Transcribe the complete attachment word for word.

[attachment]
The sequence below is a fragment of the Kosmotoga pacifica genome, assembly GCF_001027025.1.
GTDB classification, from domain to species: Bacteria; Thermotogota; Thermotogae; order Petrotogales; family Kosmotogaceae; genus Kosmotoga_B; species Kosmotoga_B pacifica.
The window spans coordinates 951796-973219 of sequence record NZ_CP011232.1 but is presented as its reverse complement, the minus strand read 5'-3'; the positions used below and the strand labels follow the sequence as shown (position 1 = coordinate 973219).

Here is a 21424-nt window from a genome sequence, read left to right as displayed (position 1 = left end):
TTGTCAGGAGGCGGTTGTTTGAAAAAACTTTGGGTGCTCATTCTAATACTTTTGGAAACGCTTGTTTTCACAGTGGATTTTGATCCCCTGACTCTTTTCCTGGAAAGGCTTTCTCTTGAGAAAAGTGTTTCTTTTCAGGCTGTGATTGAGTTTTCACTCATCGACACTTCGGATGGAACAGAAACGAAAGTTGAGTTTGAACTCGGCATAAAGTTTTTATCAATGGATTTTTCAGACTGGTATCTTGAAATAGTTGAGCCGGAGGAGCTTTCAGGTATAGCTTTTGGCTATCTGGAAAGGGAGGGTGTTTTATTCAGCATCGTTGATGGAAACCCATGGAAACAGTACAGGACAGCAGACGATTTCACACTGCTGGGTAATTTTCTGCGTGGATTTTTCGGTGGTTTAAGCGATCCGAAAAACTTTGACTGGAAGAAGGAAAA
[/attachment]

The sequence below is a fragment of the Kosmotoga pacifica genome, assembly GCF_001027025.1.
GTDB classification, from domain to species: Bacteria; Thermotogota; Thermotogae; order Petrotogales; family Kosmotogaceae; genus Kosmotoga_B; species Kosmotoga_B pacifica.
The window spans coordinates 951796-973219 of sequence record NZ_CP011232.1 but is presented as its reverse complement, the minus strand read 5'-3'; the positions used below and the strand labels follow the sequence as shown (position 1 = coordinate 973219).

Here is a 21424-nt window from a genome sequence, read left to right as displayed (position 1 = left end):
TTGTCAGGAGGCGGTTGTTTGAAAAAACTTTGGGTGCTCATTCTAATACTTTTGGAAACGCTTGTTTTCACAGTGGATTTTGATCCCCTGACTCTTTTCCTGGAAAGGCTTTCTCTTGAGAAAAGTGTTTCTTTTCAGGCTGTGATTGAGTTTTCACTCATCGACACTTCGGATGGAACAGAAACGAAAGTTGAGTTTGAACTCGGCATAAAGTTTTTATCAATGGATTTTTCAGACTGGTATCTTGAAATAGTTGAGCCGGAGGAGCTTTCAGGTATAGCTTTTGGCTATCTGGAAAGGGAGGGTGTTTTATTCAGCATCGTTGATGGAAACCCATGGAAACAGTACAGGACAGCAGACGATTTCACACTGCTGGGTAATTTTCTGCGTGGATTTTTCGGTGGTTTAAGCGATCCGAAAAACTTTGACTGGAAGAAGGAAAA